All ETDs from UAB

Advisory Committee Chair

Marguerite R Irvin

Advisory Committee Members

Shakia Hardy

Ariel Salas

Document Type


Date of Award


Degree Name by School

Master of Science (MS) School of Public Health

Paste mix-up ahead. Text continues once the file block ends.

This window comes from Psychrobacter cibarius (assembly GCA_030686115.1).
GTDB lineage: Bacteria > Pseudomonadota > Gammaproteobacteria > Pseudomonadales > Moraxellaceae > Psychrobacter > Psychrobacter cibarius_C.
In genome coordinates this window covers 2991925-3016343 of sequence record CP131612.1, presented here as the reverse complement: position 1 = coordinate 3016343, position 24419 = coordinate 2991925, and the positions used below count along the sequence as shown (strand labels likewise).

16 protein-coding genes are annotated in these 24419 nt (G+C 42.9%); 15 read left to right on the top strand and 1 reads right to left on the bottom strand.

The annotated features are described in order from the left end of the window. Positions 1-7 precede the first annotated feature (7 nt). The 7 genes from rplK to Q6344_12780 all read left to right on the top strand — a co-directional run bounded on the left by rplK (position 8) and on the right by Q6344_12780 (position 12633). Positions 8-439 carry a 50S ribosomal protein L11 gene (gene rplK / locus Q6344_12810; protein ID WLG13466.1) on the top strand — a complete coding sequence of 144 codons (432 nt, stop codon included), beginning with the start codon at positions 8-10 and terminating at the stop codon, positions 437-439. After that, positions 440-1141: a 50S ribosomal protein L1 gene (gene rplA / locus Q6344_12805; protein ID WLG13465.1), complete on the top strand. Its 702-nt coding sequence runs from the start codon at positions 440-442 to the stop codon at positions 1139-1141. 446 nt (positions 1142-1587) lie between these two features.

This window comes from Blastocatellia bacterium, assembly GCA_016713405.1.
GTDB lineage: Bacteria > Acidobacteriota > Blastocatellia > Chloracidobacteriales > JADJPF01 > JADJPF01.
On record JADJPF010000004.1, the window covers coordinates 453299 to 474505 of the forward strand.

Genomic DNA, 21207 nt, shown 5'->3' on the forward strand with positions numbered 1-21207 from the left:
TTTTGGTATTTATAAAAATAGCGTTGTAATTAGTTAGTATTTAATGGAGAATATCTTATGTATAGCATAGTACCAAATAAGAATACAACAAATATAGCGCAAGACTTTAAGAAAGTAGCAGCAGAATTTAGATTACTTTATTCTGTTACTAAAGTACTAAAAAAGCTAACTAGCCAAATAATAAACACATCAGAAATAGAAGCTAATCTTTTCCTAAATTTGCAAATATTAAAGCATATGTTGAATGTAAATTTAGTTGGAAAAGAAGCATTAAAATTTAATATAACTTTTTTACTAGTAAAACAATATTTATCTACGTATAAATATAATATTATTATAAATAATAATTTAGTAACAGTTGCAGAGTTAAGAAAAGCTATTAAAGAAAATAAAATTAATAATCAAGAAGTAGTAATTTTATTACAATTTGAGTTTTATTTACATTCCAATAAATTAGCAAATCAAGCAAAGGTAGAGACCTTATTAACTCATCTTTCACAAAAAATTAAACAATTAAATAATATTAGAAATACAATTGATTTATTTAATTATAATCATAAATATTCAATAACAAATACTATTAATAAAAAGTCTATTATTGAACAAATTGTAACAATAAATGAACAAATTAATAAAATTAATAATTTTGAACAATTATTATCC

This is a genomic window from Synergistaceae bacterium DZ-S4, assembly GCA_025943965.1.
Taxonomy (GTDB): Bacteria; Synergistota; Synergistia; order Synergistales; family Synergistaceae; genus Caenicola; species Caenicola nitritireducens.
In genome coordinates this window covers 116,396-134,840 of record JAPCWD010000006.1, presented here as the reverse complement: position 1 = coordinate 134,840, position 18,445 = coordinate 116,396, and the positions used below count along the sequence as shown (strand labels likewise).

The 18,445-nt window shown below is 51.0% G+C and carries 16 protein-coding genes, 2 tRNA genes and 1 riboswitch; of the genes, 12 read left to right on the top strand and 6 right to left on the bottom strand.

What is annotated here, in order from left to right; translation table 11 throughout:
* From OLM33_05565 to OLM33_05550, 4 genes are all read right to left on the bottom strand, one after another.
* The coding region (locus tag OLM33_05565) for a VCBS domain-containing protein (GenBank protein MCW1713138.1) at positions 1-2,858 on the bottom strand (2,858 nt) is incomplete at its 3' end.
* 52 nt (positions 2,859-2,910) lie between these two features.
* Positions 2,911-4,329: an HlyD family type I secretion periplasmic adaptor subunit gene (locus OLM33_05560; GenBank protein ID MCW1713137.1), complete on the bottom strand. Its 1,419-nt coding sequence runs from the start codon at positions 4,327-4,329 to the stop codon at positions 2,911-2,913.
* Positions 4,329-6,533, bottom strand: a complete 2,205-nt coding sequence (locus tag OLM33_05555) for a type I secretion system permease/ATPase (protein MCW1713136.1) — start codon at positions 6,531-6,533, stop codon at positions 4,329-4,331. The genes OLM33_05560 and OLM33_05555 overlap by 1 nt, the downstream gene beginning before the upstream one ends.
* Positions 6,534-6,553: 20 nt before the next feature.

Background. Acute placental inflammation (API) has been associated with various adverse outcomes in preterm infants. However, little is known about how API affects their body composition and growth outcomes. This study aims to examine the association between API and growth outcomes in preterm infants. Methods. We conducted a retrospective cohort study of mother-infant dyads born < 326/7 weeks of gestation with fat mass (FM) accretion measured using air displacement plethysmography at term-equivalent age. API severity including maternal inflammatory response (MIR) and fetal inflammatory response (FIR) was staged according to criteria by Society for Pediatric Pathology based on placental pathology reports. We examined the differences in characteristics of mother-infant dyads by API severity using ANOVA or the Kruskall-Wallis test. The association between API severity and growth outcomes was analyzed using linear regression models and adjusted for statistically significant confounders. Mediation analyses were used to study the direct and indirect association of API and growth outcomes via gestational age. Results. Among 375 mother-infant dyads analyzed, 104 (28%) dyads had MIR. FIR was found in 82% of dyads with MIR. Adjusted models indicated that API severity progression was positively associated with FM accretion. Gestational age partially (49%) iv mediated the association between API severity and FM z score (indirect effect: b=0.12, 95% CI: 0.05-0.19; direct effect: b=0.12, 95% CI: 0.01-0.25). Conclusions. API severity is associated with growth outcomes and helps to accurately predict body composition in preterm infants.

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